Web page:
Who’s Your Daddy?
A powerful point in Kiyosaki’s book is that we’re really working for lots of other people besides ourselves. First, we work for the business owners who employ us and for their shareholders (if it’s a public company). They enrich themselves off of our hard work. Kiyosaki writes, “Most people, working for a paycheck, are making the owner, or the shareholders, richer. Your efforts and successes will help provide for the owner’s success and retirement.”
Second, we work for the government. It gets a cut of our paycheck before we even see it, writes Kiyosaki. The more money we earn, the more the government takes away. Kiyosaki notes that most people spend the first five months of the calendar year essentially working for the government. That’s how much money they pay in taxes: five months’ worth of their wages.
Finally, we work for the financial services industry. After taxes, our next largest expense is our mortgage and credit card debt.
All three groups take a big cut out of our earnings and, in all but the last case, before we even see our paycheck.
The way out of this trap is to manage our money effectively—or in Kiyosaki’s terms—to get our money to make money for us. We may need to keep our day jobs—at least for a while—in order to save some coin that we can invest in profitable ventures, but at least we’ll be taking concrete measures to build our own wealth.
Grow Your Assets. Limit Your Liabilities.
Kyosaki writes that middle-class professionals’ money problems mainly stem from the fact that they don’t understand the difference between an asset and a liability. So he defines asset and liability in real simple terms: Assets are things that put money in our pocket, like stocks (ideally), bonds, real estate investments (again, ideally) and intellectual property. (For technology professionals, any applications they develop for themselves or books they write in their spare time are examples of their intellectual property—things they can sell and make money off of.)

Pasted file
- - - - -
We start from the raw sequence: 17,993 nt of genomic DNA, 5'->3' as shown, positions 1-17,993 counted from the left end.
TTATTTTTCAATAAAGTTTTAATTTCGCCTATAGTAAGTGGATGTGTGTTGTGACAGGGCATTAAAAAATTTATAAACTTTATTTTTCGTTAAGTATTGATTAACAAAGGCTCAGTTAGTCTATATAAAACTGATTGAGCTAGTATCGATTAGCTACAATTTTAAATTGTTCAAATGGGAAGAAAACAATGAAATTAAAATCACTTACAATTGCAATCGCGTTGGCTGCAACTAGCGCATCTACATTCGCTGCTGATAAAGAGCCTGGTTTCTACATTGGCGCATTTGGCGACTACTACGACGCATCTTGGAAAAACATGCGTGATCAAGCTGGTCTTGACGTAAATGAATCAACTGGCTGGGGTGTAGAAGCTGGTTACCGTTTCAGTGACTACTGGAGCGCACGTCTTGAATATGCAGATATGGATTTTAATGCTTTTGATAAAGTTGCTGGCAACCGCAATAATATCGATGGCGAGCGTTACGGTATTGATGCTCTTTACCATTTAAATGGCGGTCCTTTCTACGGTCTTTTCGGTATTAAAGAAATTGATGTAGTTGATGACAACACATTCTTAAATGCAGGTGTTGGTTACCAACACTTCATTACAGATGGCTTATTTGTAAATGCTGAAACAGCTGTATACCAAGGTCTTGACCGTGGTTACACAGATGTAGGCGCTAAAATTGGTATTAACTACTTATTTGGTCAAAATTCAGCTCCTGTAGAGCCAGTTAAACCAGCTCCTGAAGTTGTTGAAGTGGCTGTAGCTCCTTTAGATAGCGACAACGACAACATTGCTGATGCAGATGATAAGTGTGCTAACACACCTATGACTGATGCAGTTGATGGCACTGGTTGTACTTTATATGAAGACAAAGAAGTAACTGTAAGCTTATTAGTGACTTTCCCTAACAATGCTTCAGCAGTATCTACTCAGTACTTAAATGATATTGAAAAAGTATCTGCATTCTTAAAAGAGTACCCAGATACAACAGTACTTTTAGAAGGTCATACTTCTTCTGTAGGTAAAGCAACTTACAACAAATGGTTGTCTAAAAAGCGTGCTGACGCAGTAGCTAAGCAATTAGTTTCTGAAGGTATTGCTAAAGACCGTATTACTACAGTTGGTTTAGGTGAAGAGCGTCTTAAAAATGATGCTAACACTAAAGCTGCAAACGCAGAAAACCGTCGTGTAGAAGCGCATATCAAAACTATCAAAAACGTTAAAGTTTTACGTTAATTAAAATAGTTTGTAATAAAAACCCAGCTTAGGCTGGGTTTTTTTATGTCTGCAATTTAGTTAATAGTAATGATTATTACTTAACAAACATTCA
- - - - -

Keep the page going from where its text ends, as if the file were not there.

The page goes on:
Liabilities are things that cost us money, that take money out of our pocket, such as houses, cars, boats and credit cards.
The key, then, to making money, building wealth and getting out of the rat race is acquiring assets and decreasing liabilities, according to Kiyosaki. It’s true that you have to spend money to buy assets, but the income that those assets generate should more than offset the cost.
The reason the middle class struggles financially, writes Kiyosaki, is because they acquire liabilities that they think are assets and because every time they take a step up financially, they only increase their spending.